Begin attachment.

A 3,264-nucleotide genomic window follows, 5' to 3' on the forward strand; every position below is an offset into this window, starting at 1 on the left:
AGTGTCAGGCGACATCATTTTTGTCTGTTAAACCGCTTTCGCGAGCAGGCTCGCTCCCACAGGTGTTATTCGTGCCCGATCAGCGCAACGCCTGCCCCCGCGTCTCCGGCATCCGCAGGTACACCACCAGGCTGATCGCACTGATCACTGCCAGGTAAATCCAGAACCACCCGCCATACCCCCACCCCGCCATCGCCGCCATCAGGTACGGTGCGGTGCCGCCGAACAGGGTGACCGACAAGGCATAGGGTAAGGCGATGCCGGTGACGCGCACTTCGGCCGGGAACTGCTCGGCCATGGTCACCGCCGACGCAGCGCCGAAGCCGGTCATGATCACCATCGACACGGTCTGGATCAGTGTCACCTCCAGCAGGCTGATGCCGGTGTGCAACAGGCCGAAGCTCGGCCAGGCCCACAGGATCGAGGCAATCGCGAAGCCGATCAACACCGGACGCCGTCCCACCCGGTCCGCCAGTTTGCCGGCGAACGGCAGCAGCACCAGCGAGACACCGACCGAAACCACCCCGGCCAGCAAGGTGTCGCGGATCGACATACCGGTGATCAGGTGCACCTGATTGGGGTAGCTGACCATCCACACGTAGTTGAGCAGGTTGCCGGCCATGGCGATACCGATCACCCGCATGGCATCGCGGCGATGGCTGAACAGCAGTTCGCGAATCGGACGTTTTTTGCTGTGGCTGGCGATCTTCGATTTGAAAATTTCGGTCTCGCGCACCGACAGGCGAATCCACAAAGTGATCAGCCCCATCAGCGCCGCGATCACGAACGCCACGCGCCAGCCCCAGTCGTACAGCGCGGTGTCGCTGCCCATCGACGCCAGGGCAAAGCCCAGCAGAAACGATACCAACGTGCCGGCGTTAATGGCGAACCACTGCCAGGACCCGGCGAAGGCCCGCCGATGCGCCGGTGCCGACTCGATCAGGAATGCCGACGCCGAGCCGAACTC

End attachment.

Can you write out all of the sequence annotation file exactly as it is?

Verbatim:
A 3,264-nucleotide genomic window follows, 5' to 3' on the forward strand; every position below is an offset into this window, starting at 1 on the left:
AGTGTCAGGCGACATCATTTTTGTCTGTTAAACCGCTTTCGCGAGCAGGCTCGCTCCCACAGGTGTTATTCGTGCCCGATCAGCGCAACGCCTGCCCCCGCGTCTCCGGCATCCGCAGGTACACCACCAGGCTGATCGCACTGATCACTGCCAGGTAAATCCAGAACCACCCGCCATACCCCCACCCCGCCATCGCCGCCATCAGGTACGGTGCGGTGCCGCCGAACAGGGTGACCGACAAGGCATAGGGTAAGGCGATGCCGGTGACGCGCACTTCGGCCGGGAACTGCTCGGCCATGGTCACCGCCGACGCAGCGCCGAAGCCGGTCATGATCACCATCGACACGGTCTGGATCAGTGTCACCTCCAGCAGGCTGATGCCGGTGTGCAACAGGCCGAAGCTCGGCCAGGCCCACAGGATCGAGGCAATCGCGAAGCCGATCAACACCGGACGCCGTCCCACCCGGTCCGCCAGTTTGCCGGCGAACGGCAGCAGCACCAGCGAGACACCGACCGAAACCACCCCGGCCAGCAAGGTGTCGCGGATCGACATACCGGTGATCAGGTGCACCTGATTGGGGTAGCTGACCATCCACACGTAGTTGAGCAGGTTGCCGGCCATGGCGATACCGATCACCCGCATGGCATCGCGGCGATGGCTGAACAGCAGTTCGCGAATCGGACGTTTTTTGCTGTGGCTGGCGATCTTCGATTTGAAAATTTCGGTCTCGCGCACCGACAGGCGAATCCACAAAGTGATCAGCCCCATCAGCGCCGCGATCACGAACGCCACGCGCCAGCCCCAGTCGTACAGCGCGGTGTCGCTGCCCATCGACGCCAGGGCAAAGCCCAGCAGAAACGATACCAACGTGCCGGCGTTAATGGCGAACCACTGCCAGGACCCGGCGAAGGCCCGCCGATGCGCCGGTGCCGACTCGATCAGGAATGCCGACGCCGAGCCGAACTC